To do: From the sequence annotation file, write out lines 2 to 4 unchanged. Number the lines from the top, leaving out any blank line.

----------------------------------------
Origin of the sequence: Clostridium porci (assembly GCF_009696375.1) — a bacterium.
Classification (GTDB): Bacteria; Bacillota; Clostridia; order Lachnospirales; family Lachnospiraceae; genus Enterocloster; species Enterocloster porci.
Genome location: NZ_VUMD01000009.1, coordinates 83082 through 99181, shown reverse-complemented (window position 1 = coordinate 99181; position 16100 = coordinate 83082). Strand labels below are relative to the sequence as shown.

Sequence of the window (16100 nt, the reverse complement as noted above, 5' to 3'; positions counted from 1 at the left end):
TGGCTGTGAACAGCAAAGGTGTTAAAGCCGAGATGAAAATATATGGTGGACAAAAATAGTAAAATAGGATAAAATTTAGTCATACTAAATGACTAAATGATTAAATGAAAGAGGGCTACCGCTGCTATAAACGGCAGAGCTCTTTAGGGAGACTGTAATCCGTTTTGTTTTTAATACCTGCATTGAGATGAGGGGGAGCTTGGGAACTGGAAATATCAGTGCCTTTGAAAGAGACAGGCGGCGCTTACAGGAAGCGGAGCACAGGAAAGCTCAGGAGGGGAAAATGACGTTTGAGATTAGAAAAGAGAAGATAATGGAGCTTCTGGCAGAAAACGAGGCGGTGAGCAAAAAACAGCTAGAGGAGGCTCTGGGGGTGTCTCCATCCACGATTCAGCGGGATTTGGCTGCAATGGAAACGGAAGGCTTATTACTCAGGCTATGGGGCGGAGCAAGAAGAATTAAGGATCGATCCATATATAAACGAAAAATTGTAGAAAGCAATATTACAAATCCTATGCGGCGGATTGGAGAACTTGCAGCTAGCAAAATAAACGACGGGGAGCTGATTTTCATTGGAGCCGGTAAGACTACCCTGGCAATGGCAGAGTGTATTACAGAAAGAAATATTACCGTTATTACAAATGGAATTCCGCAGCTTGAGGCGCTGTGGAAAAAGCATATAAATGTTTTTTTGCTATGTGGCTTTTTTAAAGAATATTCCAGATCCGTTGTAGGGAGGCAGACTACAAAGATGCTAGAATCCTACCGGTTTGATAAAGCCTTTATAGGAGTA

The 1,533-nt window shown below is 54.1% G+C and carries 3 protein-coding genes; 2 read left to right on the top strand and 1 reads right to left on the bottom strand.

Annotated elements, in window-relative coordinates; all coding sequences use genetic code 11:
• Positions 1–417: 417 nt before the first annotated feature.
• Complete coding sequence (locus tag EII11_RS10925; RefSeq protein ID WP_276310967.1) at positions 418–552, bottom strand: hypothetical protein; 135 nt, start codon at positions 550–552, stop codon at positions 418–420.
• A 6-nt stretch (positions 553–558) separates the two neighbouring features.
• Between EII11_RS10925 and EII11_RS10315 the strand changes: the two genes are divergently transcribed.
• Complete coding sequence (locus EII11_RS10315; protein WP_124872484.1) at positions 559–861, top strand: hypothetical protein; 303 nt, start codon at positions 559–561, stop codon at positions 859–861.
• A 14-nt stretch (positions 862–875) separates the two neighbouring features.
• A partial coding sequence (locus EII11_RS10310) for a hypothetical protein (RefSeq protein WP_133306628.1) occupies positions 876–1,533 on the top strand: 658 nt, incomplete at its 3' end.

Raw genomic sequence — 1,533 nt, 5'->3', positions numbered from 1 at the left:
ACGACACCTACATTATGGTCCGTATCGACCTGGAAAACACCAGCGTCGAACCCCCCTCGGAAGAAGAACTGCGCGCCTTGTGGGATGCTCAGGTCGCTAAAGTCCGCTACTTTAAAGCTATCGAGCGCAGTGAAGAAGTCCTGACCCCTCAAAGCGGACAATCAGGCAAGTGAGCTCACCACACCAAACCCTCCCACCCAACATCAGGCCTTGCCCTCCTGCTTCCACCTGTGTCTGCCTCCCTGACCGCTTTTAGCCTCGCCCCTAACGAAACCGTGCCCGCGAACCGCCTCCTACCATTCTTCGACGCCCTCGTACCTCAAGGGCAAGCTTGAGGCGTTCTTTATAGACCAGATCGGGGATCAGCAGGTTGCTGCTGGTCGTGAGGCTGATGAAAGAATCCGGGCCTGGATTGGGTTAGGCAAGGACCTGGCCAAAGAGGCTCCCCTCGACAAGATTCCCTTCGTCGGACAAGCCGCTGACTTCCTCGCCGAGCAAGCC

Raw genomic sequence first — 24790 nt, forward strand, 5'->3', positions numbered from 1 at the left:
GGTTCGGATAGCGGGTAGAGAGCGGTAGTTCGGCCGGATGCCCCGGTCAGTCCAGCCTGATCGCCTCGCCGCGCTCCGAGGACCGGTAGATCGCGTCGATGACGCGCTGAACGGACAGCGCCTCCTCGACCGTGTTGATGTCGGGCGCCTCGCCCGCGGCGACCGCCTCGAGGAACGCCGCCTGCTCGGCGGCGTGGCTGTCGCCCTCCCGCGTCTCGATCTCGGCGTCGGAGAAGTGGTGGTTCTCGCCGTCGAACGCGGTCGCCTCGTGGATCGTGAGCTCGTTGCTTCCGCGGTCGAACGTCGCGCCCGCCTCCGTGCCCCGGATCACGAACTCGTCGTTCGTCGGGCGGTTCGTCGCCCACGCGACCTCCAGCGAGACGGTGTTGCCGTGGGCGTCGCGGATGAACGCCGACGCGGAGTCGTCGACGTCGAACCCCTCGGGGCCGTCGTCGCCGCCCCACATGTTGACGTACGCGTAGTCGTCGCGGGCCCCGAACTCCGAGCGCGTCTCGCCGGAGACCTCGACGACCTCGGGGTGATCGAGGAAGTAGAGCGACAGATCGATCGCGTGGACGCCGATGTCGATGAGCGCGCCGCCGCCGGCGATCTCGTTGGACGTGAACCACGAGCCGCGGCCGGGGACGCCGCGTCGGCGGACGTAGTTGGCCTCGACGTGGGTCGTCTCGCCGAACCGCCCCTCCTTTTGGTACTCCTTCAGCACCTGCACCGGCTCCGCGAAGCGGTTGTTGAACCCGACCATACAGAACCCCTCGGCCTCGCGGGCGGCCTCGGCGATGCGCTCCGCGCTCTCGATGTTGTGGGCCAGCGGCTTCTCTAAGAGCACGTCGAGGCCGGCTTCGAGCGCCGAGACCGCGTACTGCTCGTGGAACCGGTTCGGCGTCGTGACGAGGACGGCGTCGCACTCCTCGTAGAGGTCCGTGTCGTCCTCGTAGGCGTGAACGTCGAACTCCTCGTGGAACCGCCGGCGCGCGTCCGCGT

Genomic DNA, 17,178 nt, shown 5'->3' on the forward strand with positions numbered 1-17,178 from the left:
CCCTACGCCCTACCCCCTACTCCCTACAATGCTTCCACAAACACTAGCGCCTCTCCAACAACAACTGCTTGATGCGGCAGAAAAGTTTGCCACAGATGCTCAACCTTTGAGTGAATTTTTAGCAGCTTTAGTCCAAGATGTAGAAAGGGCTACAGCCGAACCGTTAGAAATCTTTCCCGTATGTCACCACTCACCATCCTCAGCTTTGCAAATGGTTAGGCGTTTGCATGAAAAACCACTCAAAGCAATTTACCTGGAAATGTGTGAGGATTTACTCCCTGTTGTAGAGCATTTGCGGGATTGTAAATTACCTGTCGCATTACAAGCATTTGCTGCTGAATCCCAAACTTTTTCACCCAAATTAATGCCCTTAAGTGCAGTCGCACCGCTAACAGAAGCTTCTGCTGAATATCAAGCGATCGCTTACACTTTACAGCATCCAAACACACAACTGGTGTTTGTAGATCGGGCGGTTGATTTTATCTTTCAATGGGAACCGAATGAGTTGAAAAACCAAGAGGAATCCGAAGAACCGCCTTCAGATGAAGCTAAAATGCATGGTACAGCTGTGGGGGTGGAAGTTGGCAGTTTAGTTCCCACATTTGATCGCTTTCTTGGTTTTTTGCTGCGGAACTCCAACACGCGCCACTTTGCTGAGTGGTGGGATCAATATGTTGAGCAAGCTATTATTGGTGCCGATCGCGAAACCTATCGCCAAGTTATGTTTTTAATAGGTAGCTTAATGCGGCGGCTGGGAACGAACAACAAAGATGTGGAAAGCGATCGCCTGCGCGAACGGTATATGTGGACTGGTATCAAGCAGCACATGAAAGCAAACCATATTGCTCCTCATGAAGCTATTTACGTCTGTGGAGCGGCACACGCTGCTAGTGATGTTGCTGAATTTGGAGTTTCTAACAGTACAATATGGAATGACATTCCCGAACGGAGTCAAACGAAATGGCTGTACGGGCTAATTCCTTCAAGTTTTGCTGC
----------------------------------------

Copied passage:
Classification (GTDB): Bacteria; Bacillota; Clostridia; order Lachnospirales; family Lachnospiraceae; genus Enterocloster; species Enterocloster porci.
Genome location: NZ_VUMD01000009.1, coordinates 83082 through 99181, shown reverse-complemented (window position 1 = coordinate 99181; position 16100 = coordinate 83082). Strand labels below are relative to the sequence as shown.

Sequence of the window (16100 nt, the reverse complement as noted above, 5' to 3'; positions counted from 1 at the left end):